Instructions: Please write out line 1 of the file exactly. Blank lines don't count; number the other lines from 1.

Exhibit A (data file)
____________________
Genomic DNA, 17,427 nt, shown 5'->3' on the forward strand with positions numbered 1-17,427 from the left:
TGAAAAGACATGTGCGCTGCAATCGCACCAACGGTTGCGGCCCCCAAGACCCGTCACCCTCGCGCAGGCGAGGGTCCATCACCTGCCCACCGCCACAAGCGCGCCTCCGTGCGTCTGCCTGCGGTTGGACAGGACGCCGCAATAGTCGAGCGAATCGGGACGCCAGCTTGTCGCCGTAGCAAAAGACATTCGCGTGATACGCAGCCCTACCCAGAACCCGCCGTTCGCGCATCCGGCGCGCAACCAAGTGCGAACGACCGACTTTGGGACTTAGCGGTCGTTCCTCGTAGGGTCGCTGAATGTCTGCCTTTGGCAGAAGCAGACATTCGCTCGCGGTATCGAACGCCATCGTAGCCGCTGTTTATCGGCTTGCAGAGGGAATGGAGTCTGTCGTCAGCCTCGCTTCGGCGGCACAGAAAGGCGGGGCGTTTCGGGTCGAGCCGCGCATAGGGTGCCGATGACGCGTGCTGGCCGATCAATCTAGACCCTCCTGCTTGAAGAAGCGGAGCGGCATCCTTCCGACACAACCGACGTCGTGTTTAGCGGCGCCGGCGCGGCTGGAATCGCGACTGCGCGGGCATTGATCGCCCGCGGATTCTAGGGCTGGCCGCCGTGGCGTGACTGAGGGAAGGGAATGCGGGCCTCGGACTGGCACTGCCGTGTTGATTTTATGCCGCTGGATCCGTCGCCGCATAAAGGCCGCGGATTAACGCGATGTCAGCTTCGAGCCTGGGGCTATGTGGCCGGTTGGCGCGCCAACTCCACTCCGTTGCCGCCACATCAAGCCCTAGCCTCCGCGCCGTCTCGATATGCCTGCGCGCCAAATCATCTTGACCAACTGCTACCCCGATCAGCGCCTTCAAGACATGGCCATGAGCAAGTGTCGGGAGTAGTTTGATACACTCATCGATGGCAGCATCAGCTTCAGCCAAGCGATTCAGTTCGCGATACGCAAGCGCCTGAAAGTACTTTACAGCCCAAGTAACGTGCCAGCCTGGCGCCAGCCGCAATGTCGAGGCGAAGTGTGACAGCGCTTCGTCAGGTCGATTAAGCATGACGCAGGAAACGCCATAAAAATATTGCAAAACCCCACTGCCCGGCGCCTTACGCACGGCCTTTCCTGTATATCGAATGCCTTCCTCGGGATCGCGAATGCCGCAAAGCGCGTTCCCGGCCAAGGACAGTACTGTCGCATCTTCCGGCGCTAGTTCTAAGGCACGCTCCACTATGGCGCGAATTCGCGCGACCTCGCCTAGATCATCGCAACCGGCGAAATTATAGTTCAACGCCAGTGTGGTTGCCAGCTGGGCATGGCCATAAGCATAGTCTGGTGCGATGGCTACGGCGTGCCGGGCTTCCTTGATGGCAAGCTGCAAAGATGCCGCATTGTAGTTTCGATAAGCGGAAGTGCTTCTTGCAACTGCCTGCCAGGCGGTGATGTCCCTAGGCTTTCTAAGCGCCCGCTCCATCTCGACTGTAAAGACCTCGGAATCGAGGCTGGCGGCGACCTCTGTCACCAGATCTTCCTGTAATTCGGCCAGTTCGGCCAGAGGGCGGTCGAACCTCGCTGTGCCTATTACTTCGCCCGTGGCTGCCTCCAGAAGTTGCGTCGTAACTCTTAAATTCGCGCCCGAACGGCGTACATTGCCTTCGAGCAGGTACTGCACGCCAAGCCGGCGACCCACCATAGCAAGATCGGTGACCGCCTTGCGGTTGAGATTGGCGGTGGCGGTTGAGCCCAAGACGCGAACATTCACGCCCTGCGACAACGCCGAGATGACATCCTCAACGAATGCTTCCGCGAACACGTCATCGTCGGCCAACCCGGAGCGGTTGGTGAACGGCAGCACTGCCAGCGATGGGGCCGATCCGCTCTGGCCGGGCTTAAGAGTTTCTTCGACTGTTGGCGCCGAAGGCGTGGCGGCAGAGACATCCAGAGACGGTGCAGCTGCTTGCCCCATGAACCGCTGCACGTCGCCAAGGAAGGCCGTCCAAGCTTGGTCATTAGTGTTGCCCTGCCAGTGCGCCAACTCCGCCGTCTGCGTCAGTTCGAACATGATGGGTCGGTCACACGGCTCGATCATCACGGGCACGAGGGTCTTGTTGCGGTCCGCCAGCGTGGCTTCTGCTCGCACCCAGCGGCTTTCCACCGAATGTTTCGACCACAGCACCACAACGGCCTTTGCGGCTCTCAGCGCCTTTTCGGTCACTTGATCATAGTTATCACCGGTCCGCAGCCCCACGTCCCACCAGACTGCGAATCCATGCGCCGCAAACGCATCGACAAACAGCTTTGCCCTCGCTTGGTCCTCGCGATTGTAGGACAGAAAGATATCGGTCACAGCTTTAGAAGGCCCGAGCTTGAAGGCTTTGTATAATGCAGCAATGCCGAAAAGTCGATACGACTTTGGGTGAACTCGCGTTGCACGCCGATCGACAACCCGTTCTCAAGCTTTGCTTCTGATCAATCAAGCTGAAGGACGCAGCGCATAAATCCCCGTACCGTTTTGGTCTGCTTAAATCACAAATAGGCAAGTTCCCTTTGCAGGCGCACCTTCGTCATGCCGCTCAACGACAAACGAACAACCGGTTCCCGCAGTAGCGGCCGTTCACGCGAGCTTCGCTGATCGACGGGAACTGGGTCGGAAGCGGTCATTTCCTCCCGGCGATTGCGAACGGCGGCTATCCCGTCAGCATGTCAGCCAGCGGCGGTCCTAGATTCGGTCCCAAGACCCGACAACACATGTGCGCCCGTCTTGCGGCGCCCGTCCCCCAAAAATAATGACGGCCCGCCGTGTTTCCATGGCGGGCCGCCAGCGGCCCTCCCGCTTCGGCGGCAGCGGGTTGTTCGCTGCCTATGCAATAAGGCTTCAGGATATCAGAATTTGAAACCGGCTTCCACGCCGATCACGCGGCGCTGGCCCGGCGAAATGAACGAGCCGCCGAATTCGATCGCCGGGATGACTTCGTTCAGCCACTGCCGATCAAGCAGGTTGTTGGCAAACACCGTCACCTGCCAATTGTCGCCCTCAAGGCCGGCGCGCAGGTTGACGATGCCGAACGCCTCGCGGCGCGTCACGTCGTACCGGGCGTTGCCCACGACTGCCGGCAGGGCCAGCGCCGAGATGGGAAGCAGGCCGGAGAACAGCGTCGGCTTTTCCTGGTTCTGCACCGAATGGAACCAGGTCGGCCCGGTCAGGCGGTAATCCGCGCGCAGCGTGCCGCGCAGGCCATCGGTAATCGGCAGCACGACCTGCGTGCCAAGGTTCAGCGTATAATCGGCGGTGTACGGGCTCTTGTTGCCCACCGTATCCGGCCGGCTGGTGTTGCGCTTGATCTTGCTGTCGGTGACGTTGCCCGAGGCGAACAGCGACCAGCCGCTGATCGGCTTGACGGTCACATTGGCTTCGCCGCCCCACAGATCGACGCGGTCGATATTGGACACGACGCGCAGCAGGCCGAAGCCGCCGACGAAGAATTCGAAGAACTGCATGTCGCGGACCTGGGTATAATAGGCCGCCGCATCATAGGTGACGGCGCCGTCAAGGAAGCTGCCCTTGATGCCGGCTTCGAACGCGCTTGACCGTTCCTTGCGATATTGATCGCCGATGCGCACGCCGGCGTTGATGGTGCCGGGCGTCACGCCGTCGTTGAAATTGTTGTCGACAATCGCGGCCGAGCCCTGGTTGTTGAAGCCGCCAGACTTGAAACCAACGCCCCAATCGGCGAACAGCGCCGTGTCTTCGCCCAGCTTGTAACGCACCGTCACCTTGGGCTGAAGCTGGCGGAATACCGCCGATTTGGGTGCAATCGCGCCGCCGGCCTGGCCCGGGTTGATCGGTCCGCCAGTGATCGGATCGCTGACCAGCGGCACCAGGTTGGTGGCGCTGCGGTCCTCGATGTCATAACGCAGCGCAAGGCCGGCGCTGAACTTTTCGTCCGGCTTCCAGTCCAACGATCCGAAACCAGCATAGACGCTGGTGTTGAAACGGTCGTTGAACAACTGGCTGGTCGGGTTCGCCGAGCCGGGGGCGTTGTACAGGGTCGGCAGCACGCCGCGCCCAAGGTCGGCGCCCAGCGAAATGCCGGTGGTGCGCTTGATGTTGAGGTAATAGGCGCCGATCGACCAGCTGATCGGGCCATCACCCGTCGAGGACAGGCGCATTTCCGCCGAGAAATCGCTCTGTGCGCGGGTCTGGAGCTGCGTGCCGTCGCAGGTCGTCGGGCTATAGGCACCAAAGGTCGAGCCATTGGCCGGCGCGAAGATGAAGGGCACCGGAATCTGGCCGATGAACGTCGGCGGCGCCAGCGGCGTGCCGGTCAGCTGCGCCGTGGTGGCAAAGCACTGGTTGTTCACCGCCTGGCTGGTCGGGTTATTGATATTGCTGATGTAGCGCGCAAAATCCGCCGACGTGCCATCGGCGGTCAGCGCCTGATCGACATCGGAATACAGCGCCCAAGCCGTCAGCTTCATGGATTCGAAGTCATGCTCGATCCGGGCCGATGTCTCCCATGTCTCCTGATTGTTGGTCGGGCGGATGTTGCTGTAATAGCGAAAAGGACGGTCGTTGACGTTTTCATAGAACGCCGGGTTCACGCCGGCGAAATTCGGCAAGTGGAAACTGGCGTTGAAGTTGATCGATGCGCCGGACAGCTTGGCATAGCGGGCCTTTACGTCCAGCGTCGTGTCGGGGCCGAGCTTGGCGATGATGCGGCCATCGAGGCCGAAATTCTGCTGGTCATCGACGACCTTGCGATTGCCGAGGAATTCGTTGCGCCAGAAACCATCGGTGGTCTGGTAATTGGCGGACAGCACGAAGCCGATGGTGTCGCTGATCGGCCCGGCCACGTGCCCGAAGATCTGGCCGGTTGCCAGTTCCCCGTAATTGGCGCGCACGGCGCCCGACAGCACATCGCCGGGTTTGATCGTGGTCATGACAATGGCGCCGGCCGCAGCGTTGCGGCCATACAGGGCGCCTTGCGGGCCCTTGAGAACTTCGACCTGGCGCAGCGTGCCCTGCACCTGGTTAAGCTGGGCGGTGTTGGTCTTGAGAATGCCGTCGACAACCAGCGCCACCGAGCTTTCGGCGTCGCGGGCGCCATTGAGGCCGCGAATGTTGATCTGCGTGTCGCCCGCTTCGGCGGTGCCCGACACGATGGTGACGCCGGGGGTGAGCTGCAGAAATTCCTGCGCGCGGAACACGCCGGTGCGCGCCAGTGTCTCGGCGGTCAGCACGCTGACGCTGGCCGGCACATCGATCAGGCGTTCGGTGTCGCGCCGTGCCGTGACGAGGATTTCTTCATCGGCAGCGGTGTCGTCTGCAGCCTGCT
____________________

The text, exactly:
Genomic DNA, 17,427 nt, shown 5'->3' on the forward strand with positions numbered 1-17,427 from the left: